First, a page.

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The jacket of this book tells us that Stephen Greenblatt is "the founder of the school of criticism known as New Historicism". It has been well said that New Historicism is old historicism minus most of the ideas. But this charge cannot be levelled at Greenblatt, who has illuminated Renaissance thought with wide historical reading for a generation.
Indeed, there has not been for more than a century a biography of Shakespeare more steeped in our historical knowledge of Elizabethan and Jacobean England. Will in the World will be immensely valuable to anyone interested in Shakespeare. It serves as a magnificent digest of our knowledge and a good guide to the history and politics of the period. Many assume we know little of Shakespeare, but the traces of his economic being - the transformation of a penurious son of a Stratford glover to a gentleman with landed interests - are exceptionally well documented.
But, from this perspective, Shakespeare's writing all but disappears. After a brief foray into publishing at the beginning of the 1590s, his texts are all at the service of his interests as a player and theatre owner; we do not even know if Heming and Condell's folio of 1623, seven years after his death, fulfilled an intense desire of the author or whether he was indifferent to the fate of the writings that had fulfilled the function of securing his position as a gentleman.
We have nothing except legal documents that are written in Shakespeare's own voice. No political statement, no religious credo, no love letters. Actually, we do have love letters, but the Sonnets achieve that Renaissance perfection of form where deeply felt emotion is expressed in an anonymous voice.
Many biographers have tumbled into this void and Greenblatt tumbles routinely after them. The book is full of sentences of the form "he must have thought" and "he must have felt", which tell you a great deal about Greenblatt but little about Shakespeare. At this level, it is trite and dated. Greenblatt's Shakespeare is the one discovered by the Romantics: the man of unique sympathy who could identify with privates and kings, with Moors and Jews. It is the idea captured by Coleridge's coinage "myriadminded" and Keats's "negative capability".
The problem is that Greenblatt's own formulations, 200 years down a well worn line, lack conviction. "Shakespeare's imagination took it all in", "words came easily to him" - this is the Shakespeare of a celebrity booker for the Oprah Winfrey show. These phrases are not momentary lapses; they litter every page.
It is a curiosity of intellectual history that three decades of theory in the American university result in this. The engagement with Foucault or Derrida, Althusser or Lacan, was made in the name of an emancipatory understanding that would engage with the Eurocentric focus of the profession. What we get here is a Europe without Islam or Judaism. Shakespeare's genius was to take the figure of the Moor or Jew and dramatise encounters with Christian society. The handkerchief or the pound of flesh, the "Do I not bleed?" or "I have done the state some service", crystallise centuries of conflict and occasional illumination.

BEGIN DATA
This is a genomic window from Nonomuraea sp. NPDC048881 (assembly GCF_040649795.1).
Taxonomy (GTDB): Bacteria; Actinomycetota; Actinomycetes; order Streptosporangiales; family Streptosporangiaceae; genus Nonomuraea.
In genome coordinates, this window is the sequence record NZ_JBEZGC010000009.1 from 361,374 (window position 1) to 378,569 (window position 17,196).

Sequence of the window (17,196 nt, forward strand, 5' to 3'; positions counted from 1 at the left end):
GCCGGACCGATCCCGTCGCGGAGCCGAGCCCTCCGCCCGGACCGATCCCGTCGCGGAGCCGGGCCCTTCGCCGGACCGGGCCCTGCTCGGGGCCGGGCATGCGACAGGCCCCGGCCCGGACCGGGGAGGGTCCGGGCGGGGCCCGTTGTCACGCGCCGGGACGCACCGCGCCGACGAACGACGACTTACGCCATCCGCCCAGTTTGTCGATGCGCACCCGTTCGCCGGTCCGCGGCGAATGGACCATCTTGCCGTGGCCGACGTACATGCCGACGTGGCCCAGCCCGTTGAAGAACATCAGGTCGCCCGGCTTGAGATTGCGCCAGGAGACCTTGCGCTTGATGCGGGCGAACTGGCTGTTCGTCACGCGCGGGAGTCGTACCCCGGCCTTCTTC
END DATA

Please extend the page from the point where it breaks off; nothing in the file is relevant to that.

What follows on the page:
There is no attempt to light up Othello by considering the cultural origins of Western European love in Moorish Spain, nor a reading of The Merchant of Venice that reflects on Protestantism as Christianity's renewed engagement with Judaism. We are offered the psychology and prose of Hello!. To engage in the battle of popular culture is honourable; to fall at the first hurdle foolish.
The book relies on the most challenging biography of Shakespeare - provided by Joyce in the library sequence of Ulysses - while missing the point. For Joyce, Shakespeare is a paralysed figure, broken on the rack of a new sexuality ushered into being by the commodity relations in which he was intimately involved. Greenblatt takes many details from Joyce but ducks the central analysis. He relates Hamlet to Shakespeare's dead son, Hamnet, but will not think through how this relates to Hamlet's disgust at his mother's sexuality.
Greenblatt's image is of a man outside his time, a 20th- century professor parachuted into the 16th for a briefing visit. Historicising Shakespeare in relation to a new masculinity doesn't seem to occur to him. Partly this is because he is so keen on, rightly, emphasising Shakespeare's relation to the old Catholicism, so he cannot read that even a closet Catholic was incubating the new Puritan germ. Partly, no doubt, it is because any ambitious professor on a US campus would find it embarrassing to talk of Shakespeare's despairing misogyny. There is a great deal of valuable history in this book, but of the historical Shakespeare, there is hardly a trace.
Colin MacCabe teaches English at the universities of Exeter and Pittsburgh
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